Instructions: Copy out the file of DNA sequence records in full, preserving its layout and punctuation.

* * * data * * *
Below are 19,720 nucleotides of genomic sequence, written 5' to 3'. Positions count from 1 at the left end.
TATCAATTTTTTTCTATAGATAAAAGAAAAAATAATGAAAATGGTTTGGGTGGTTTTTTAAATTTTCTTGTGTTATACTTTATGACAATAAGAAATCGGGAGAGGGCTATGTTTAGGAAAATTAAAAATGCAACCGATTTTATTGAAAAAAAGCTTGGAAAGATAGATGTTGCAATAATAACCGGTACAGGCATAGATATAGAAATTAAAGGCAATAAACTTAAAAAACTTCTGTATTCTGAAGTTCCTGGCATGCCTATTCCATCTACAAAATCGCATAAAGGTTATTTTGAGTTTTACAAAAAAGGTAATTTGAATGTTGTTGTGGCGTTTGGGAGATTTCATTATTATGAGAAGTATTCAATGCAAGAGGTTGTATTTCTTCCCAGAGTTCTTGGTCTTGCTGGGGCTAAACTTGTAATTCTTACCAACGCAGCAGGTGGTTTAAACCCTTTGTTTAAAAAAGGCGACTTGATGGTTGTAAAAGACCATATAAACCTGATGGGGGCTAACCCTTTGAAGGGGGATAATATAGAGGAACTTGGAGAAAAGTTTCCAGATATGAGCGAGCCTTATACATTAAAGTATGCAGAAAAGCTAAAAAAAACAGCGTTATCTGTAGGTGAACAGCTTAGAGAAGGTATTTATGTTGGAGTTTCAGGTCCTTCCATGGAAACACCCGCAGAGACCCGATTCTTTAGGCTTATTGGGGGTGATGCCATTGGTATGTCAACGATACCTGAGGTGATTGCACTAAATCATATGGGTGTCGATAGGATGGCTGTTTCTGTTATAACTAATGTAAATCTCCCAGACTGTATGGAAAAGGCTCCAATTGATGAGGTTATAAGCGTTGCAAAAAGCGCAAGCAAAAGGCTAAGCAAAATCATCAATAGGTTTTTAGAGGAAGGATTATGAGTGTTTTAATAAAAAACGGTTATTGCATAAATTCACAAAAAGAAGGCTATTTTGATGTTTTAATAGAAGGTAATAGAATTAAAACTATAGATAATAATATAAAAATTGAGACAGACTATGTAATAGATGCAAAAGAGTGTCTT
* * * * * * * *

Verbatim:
Below are 19,720 nucleotides of genomic sequence, written 5' to 3'. Positions count from 1 at the left end.
TATCAATTTTTTTCTATAGATAAAAGAAAAAATAATGAAAATGGTTTGGGTGGTTTTTTAAATTTTCTTGTGTTATACTTTATGACAATAAGAAATCGGGAGAGGGCTATGTTTAGGAAAATTAAAAATGCAACCGATTTTATTGAAAAAAAGCTTGGAAAGATAGATGTTGCAATAATAACCGGTACAGGCATAGATATAGAAATTAAAGGCAATAAACTTAAAAAACTTCTGTATTCTGAAGTTCCTGGCATGCCTATTCCATCTACAAAATCGCATAAAGGTTATTTTGAGTTTTACAAAAAAGGTAATTTGAATGTTGTTGTGGCGTTTGGGAGATTTCATTATTATGAGAAGTATTCAATGCAAGAGGTTGTATTTCTTCCCAGAGTTCTTGGTCTTGCTGGGGCTAAACTTGTAATTCTTACCAACGCAGCAGGTGGTTTAAACCCTTTGTTTAAAAAAGGCGACTTGATGGTTGTAAAAGACCATATAAACCTGATGGGGGCTAACCCTTTGAAGGGGGATAATATAGAGGAACTTGGAGAAAAGTTTCCAGATATGAGCGAGCCTTATACATTAAAGTATGCAGAAAAGCTAAAAAAAACAGCGTTATCTGTAGGTGAACAGCTTAGAGAAGGTATTTATGTTGGAGTTTCAGGTCCTTCCATGGAAACACCCGCAGAGACCCGATTCTTTAGGCTTATTGGGGGTGATGCCATTGGTATGTCAACGATACCTGAGGTGATTGCACTAAATCATATGGGTGTCGATAGGATGGCTGTTTCTGTTATAACTAATGTAAATCTCCCAGACTGTATGGAAAAGGCTCCAATTGATGAGGTTATAAGCGTTGCAAAAAGCGCAAGCAAAAGGCTAAGCAAAATCATCAATAGGTTTTTAGAGGAAGGATTATGAGTGTTTTAATAAAAAACGGTTATTGCATAAATTCACAAAAAGAAGGCTATTTTGATGTTTTAATAGAAGGTAATAGAATTAAAACTATAGATAATAATATAAAAATTGAGACAGACTATGTAATAGATGCAAAAGAGTGTCTT